There is one last idea that the Gospel emphasizes: the mandatory garment of the invited guests.  It is not enough to respond just once to the invitation, simply to say “yes” and then do nothing else.  Day by day, we have to put on the wedding garment, the “habit” of practising love.  We cannot say, “Lord, Lord”, without experiencing and putting into practice God’s will (cf. Mt 7:21).  We need to put on God’s love and to renew our choice for him daily.  The Saints who were canonized today, and especially the many martyrs, point the way.  They did not say a fleeting “yes” to love; they said they “yes” with their lives and to the very end.  The robe they wore daily was the love of Jesus, that “mad” love that loved us to the end and offered his forgiveness and his robe to those who crucified him.  At baptism we received a white robe, the wedding garment for God.  Let us ask him, through the intercession of the saints, our brothers and sisters, for the grace to decide daily to put on this garment and to keep it spotless.  How can we do this?  Above all, by approaching the Lord fearlessly in order to receive his forgiveness.  This is the one step that counts, for entering into the wedding hall to celebrate with him the feast of love.

(from Vatican Radio)

Pope announces Synod of Bishops for the Pan-Amazon region

(Vatican Radio) Pope Francis has announced a special assembly of the Synod of Bishops for the Pan-Amazon region that will focus on the needs of its indigenous people, on new paths for evangelization and on the crisis of the rain forest.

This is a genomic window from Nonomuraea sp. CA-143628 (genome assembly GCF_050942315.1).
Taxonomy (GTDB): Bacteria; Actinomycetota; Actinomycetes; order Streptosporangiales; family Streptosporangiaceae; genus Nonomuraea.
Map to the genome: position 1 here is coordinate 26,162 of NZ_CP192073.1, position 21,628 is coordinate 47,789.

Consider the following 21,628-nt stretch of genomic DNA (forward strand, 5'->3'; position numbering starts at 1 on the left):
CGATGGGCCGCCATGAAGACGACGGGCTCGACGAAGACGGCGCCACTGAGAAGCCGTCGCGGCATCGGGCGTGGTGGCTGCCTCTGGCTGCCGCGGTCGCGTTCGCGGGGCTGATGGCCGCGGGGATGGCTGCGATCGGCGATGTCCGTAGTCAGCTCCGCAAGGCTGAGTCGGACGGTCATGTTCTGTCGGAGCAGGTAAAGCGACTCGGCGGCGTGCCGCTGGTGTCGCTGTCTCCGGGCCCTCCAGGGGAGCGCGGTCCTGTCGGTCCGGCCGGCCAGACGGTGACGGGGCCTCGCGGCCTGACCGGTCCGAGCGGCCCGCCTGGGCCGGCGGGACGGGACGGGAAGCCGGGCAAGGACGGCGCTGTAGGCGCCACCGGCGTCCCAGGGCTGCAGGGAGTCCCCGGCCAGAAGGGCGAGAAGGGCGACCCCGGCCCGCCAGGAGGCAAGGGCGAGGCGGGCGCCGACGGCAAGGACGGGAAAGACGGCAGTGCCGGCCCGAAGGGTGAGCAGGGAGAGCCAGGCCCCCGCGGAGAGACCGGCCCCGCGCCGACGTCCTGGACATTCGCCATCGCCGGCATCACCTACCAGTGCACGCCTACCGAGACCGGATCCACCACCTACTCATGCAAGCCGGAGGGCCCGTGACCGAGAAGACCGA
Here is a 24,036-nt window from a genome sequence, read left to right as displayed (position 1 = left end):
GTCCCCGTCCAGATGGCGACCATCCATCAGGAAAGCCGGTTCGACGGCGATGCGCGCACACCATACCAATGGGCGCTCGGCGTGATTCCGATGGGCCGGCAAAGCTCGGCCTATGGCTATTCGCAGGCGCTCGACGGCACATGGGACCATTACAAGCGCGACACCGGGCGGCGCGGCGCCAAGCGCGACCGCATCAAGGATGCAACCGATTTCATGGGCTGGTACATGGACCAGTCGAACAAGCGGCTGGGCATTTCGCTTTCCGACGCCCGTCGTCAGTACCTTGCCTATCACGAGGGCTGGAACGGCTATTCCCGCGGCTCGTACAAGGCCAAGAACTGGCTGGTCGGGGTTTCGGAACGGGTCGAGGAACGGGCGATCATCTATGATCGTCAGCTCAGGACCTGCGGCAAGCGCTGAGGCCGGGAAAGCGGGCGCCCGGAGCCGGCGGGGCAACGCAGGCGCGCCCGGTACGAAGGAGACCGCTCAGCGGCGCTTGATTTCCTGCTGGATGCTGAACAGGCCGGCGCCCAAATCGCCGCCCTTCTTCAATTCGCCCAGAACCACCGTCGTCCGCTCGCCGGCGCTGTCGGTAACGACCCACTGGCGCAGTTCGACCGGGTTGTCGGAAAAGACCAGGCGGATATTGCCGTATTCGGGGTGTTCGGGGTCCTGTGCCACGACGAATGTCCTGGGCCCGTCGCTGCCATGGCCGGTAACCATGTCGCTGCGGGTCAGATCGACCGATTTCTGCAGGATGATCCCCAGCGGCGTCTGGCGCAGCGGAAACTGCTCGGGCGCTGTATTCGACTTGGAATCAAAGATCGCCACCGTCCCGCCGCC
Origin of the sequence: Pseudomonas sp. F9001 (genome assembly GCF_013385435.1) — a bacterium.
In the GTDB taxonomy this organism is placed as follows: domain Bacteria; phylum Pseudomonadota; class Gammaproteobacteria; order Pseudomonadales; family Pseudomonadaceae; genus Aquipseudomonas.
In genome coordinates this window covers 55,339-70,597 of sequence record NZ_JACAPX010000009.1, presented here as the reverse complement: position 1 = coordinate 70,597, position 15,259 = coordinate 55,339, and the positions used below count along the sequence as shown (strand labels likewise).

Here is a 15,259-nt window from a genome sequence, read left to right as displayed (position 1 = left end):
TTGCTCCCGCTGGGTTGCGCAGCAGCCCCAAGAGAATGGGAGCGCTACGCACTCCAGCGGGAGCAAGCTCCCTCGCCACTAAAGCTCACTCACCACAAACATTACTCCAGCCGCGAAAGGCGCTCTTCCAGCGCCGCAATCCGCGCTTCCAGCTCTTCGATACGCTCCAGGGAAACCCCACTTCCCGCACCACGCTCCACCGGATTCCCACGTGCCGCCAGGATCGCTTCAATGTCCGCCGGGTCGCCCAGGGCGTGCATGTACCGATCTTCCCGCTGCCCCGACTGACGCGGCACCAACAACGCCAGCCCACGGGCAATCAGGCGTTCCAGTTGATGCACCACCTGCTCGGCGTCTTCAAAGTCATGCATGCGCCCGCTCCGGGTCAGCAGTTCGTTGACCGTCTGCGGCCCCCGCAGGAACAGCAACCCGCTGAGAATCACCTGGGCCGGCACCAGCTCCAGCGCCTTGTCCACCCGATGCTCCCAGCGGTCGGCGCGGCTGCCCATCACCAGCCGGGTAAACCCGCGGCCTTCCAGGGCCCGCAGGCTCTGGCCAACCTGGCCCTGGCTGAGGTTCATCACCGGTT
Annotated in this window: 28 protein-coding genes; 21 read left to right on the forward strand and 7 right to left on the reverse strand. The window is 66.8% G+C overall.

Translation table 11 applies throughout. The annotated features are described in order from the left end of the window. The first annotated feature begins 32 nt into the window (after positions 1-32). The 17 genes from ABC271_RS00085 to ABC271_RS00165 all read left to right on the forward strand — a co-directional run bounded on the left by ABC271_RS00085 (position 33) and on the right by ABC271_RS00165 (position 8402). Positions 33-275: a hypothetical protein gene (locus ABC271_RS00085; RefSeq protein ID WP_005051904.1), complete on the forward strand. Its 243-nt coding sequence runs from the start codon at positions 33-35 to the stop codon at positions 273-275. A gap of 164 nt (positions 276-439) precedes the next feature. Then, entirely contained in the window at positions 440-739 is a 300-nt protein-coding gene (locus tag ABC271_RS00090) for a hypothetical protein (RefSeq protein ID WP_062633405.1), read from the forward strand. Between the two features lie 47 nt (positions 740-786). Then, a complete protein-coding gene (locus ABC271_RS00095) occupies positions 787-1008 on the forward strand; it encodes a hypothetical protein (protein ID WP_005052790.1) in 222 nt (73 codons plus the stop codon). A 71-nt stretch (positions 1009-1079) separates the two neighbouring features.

The Pope’s announcement came on Sunday during the Angelus after a canonization Mass during which he canonized 35 new saints, including three indigenous children martyred in 16th century Mexico.

“Accepting the desire of some Catholic Bishops’ Conferences in Latin America, as well as the voice of various pastors and faithful from other parts of the world, I have decided to convene a Special Assembly of the Synod of Bishops for the Pan-Amazon region, which will take place in Rome in the month October 2019”  he said.

Evangelization, indigenous people, crisis of rain forest 

The main purpose of the Amazon synod, the Pope explained, will be to “identify new paths for the evangelization of God’s people in that region”.

Special attention, he added, will be paid to the indigenous people who are “often forgotten and without the prospect of a serene future, also because of the crisis of the Amazonian rain forest, a ‘lung’ of primary importance for our planet.”

REPAM

In 2014 The Catholic Church in Pan-Amazonia founded a Pan-Amazon Ecclesial Network – REPAM - as “God's answer to this heartfelt and urgent need to care for the life of people so they are able to live in harmony with nature, starting from the widespread and varied presence of members and structures of the Church in Pan-Amazonia”.

REPAM is constituted not only by the regional Bishops’ Conferences, but also by priests, missionaries of congregations who work in the Amazon jungle, national representatives of Caritas and laypeople belonging to various Church bodies in the region. 

As reported on the REPAM website “The Amazon territory is the largest tropical forest in the world. It covers six million square kilometers and includes the territories of Guyana, Suriname and French Guyana, Venezuela, Ecuador, Colombia, Bolivia, Peru and Brazil. It is home to 2,779,478 indigenous people, comprising 390 indigenous tribes and 137 isolated (uncontacted) peoples with their valuable ancestral cultures, and 240 spoken languages belonging to 49 linguistic families”. 

It is “a territory that is devastated and threatened by the concessions made by States to transnational corporations. Large-scale mining projects, monoculture and climate change place its lands and natural environment at great risk”, leading to the destruction of cultures, undermining the self-determination of peoples and above all affronting Christ incarnate in the people who live there (indigenous and riparian peoples, peasant farmers, afro-descendants and urban populations). 

(from Vatican Radio)